I rate this hundred very highly: Tendulkar
Sachin Tendulkar, who defied pain to score his first one-day century in Aus, rates his effort "highly".cricket Updated: Mar 03, 2008 02:47 IST
Sachin Tendulkar, who defied pain to score his first one-day century in Australia in his 18-year career, rated his effort "highly" but said he did not want to prove anyone wrong.
Tendulkar remained unconquered after scoring 117 which helped India to take a 1-0 lead in the best-of-three finals, setting platform for their first-ever one-day cricket tri-series win Down Under.
"In the last series, I missed a few centuries. I was also struggling with a groin strain for some time. But these things are part and parcel of the game and one has to carry on. I rate this hundred very highly," Tendulkar said after guiding India to a six wicket victory.
Tendulkar's less than stellar one-day record while chasing in recent times had set some tongues wagging but the batsman said he was not aiming to prove anyone wrong.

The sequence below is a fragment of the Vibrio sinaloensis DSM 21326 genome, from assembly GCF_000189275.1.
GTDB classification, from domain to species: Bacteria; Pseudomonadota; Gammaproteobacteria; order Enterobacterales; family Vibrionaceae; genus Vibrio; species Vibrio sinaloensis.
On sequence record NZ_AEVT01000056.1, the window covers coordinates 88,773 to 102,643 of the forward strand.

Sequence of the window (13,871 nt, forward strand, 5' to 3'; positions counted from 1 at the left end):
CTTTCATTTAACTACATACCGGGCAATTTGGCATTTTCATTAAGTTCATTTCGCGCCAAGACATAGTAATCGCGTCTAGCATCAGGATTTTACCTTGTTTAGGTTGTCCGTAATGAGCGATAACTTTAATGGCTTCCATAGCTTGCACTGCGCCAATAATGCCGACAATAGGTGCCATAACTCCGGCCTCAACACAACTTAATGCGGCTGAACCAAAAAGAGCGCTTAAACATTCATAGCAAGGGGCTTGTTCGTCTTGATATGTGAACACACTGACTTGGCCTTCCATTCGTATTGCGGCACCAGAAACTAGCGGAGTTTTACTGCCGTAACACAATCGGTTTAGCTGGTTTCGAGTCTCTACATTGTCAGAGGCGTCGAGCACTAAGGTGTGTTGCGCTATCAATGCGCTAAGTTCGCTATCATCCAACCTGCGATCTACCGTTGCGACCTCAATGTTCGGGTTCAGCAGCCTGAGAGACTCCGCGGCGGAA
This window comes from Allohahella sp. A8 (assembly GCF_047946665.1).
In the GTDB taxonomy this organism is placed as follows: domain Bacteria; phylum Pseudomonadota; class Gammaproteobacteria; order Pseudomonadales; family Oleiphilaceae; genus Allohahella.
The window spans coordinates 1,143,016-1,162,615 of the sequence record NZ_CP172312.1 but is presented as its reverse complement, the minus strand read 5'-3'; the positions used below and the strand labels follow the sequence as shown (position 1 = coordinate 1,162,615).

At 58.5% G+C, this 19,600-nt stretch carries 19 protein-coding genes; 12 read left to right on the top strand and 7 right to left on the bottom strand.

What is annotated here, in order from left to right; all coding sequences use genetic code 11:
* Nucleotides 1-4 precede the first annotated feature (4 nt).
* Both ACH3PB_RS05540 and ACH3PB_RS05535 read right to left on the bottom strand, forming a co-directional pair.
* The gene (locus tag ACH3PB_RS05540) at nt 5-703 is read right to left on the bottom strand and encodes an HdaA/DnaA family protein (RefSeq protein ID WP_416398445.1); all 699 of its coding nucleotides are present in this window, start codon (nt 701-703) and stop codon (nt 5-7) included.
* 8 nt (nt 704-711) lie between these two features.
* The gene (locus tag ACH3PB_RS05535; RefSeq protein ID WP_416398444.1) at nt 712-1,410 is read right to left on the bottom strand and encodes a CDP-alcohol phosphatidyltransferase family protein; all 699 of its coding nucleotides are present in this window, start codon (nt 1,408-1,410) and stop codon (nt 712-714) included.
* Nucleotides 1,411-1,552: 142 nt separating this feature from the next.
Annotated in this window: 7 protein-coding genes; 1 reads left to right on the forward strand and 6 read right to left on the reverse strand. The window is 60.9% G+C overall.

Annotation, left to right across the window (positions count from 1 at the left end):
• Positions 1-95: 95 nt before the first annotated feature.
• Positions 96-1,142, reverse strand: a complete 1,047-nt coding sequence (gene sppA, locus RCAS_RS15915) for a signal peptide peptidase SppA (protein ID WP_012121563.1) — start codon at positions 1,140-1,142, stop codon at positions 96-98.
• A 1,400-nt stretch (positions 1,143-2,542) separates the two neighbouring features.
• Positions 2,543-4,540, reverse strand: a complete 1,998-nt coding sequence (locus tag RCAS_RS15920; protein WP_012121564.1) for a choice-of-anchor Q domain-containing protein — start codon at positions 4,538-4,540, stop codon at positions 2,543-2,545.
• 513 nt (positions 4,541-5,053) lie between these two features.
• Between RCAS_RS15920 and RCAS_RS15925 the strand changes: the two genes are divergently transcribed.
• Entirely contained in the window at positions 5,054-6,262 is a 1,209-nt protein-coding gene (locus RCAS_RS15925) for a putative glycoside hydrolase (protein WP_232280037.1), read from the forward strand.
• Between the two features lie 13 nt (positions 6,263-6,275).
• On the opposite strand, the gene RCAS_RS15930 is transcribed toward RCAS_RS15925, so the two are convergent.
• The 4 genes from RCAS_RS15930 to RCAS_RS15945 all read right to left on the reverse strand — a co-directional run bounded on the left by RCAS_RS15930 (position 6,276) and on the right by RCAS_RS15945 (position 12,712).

"I play the game for passion and love. People have been writing all sorts of things and I don't want to prove anybody wrong," he insisted.
Tendulkar also said he was happy about his long stay in the middle on Sunday as planned. "It was wonderful to end on a winning note and be there when victory was achieved. The century was secondary. The next match (in Brisbane on Tuesday) is very important now," said the master batsman, who may be playing his last ODI series in Australia.
The 34-year-old cricketer agreed that he wanted to get his first one-day hundred in Australia but felt victory in the first final made it a secondary objective.
"I wanted to get the hundred today. We had never beaten Australia in Sydney, and there was no better occasion than today to change that," Tendulkar said.
Maestro hits back at critics
Tendulkar hit back at his critics who questioned his inability to strike form in one-day cricket of late, saying he did not bother about the comments of those without any credibility.
"A lot of those people who can't do certain things themselves, they talk, so let them talk," Tendulkar said. "I look at the credibility of the person who is writing. I prefer to listen to those people who matter to me. They do pick up the phone and tell me," he said.